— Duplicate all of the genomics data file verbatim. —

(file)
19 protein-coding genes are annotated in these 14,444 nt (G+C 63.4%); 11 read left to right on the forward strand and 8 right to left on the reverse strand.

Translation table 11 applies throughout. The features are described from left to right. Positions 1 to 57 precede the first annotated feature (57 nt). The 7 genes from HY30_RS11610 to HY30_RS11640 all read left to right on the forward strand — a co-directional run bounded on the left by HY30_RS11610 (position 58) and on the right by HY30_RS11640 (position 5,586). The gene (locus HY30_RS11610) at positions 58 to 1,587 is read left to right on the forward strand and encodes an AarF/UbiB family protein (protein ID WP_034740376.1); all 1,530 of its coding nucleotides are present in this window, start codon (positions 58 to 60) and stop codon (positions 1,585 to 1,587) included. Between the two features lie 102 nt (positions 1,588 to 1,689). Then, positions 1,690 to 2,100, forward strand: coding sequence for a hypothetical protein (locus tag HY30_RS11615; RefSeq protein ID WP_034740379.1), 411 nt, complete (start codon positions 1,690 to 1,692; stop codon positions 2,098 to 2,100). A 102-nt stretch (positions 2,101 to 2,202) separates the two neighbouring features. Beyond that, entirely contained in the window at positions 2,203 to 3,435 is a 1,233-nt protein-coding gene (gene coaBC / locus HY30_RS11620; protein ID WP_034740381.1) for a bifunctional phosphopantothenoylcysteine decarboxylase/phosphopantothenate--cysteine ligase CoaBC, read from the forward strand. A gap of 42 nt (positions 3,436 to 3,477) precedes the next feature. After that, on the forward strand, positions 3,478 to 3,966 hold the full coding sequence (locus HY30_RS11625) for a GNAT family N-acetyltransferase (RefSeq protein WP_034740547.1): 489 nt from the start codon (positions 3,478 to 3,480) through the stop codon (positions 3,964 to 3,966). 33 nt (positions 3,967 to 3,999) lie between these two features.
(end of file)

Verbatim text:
19 protein-coding genes are annotated in these 14,444 nt (G+C 63.4%); 11 read left to right on the forward strand and 8 right to left on the reverse strand.

Translation table 11 applies throughout. The features are described from left to right. Positions 1 to 57 precede the first annotated feature (57 nt). The 7 genes from HY30_RS11610 to HY30_RS11640 all read left to right on the forward strand — a co-directional run bounded on the left by HY30_RS11610 (position 58) and on the right by HY30_RS11640 (position 5,586). The gene (locus HY30_RS11610) at positions 58 to 1,587 is read left to right on the forward strand and encodes an AarF/UbiB family protein (protein ID WP_034740376.1); all 1,530 of its coding nucleotides are present in this window, start codon (positions 58 to 60) and stop codon (positions 1,585 to 1,587) included. Between the two features lie 102 nt (positions 1,588 to 1,689). Then, positions 1,690 to 2,100, forward strand: coding sequence for a hypothetical protein (locus tag HY30_RS11615; RefSeq protein ID WP_034740379.1), 411 nt, complete (start codon positions 1,690 to 1,692; stop codon positions 2,098 to 2,100). A 102-nt stretch (positions 2,101 to 2,202) separates the two neighbouring features. Beyond that, entirely contained in the window at positions 2,203 to 3,435 is a 1,233-nt protein-coding gene (gene coaBC / locus HY30_RS11620; protein ID WP_034740381.1) for a bifunctional phosphopantothenoylcysteine decarboxylase/phosphopantothenate--cysteine ligase CoaBC, read from the forward strand. A gap of 42 nt (positions 3,436 to 3,477) precedes the next feature. After that, on the forward strand, positions 3,478 to 3,966 hold the full coding sequence (locus HY30_RS11625) for a GNAT family N-acetyltransferase (RefSeq protein WP_034740547.1): 489 nt from the start codon (positions 3,478 to 3,480) through the stop codon (positions 3,964 to 3,966). 33 nt (positions 3,967 to 3,999) lie between these two features.